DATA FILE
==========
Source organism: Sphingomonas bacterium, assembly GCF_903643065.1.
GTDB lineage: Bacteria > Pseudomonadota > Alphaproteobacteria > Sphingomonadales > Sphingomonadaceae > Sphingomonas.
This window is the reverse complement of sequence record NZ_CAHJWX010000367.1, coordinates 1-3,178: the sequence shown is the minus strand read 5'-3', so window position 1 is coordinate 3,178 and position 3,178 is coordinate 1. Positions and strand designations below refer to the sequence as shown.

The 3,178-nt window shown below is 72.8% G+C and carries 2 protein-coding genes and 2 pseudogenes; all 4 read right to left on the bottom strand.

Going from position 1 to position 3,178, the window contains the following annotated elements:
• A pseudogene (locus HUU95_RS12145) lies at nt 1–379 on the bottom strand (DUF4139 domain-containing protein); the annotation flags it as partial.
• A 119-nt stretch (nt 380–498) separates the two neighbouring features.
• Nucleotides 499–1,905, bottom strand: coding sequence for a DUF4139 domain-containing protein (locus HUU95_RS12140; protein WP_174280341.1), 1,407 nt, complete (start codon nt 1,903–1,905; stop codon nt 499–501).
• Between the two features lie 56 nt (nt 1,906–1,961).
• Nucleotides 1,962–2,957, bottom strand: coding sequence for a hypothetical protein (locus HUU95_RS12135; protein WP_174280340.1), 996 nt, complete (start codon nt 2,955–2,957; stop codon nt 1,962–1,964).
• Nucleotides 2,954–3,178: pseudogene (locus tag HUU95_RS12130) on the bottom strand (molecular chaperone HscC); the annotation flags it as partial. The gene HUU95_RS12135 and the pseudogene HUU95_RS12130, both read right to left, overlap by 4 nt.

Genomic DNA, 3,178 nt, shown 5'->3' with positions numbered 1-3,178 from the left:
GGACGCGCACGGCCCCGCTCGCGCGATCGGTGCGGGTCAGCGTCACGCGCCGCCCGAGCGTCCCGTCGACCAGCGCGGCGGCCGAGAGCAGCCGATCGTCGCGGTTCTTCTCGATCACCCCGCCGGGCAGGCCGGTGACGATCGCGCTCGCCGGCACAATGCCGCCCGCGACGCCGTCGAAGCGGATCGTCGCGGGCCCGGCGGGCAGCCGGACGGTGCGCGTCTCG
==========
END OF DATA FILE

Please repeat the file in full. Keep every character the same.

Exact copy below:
Source organism: Sphingomonas bacterium, assembly GCF_903643065.1.
GTDB lineage: Bacteria > Pseudomonadota > Alphaproteobacteria > Sphingomonadales > Sphingomonadaceae > Sphingomonas.
This window is the reverse complement of sequence record NZ_CAHJWX010000367.1, coordinates 1-3,178: the sequence shown is the minus strand read 5'-3', so window position 1 is coordinate 3,178 and position 3,178 is coordinate 1. Positions and strand designations below refer to the sequence as shown.

The 3,178-nt window shown below is 72.8% G+C and carries 2 protein-coding genes and 2 pseudogenes; all 4 read right to left on the bottom strand.

Going from position 1 to position 3,178, the window contains the following annotated elements:
• A pseudogene (locus HUU95_RS12145) lies at nt 1–379 on the bottom strand (DUF4139 domain-containing protein); the annotation flags it as partial.
• A 119-nt stretch (nt 380–498) separates the two neighbouring features.
• Nucleotides 499–1,905, bottom strand: coding sequence for a DUF4139 domain-containing protein (locus HUU95_RS12140; protein WP_174280341.1), 1,407 nt, complete (start codon nt 1,903–1,905; stop codon nt 499–501).
• Between the two features lie 56 nt (nt 1,906–1,961).
• Nucleotides 1,962–2,957, bottom strand: coding sequence for a hypothetical protein (locus HUU95_RS12135; protein WP_174280340.1), 996 nt, complete (start codon nt 2,955–2,957; stop codon nt 1,962–1,964).
• Nucleotides 2,954–3,178: pseudogene (locus tag HUU95_RS12130) on the bottom strand (molecular chaperone HscC); the annotation flags it as partial. The gene HUU95_RS12135 and the pseudogene HUU95_RS12130, both read right to left, overlap by 4 nt.

Genomic DNA, 3,178 nt, shown 5'->3' with positions numbered 1-3,178 from the left:
GGACGCGCACGGCCCCGCTCGCGCGATCGGTGCGGGTCAGCGTCACGCGCCGCCCGAGCGTCCCGTCGACCAGCGCGGCGGCCGAGAGCAGCCGATCGTCGCGGTTCTTCTCGATCACCCCGCCGGGCAGGCCGGTGACGATCGCGCTCGCCGGCACAATGCCGCCCGCGACGCCGTCGAAGCGGATCGTCGCGGGCCCGGCGGGCAGCCGGACGGTGCGCGTCTCG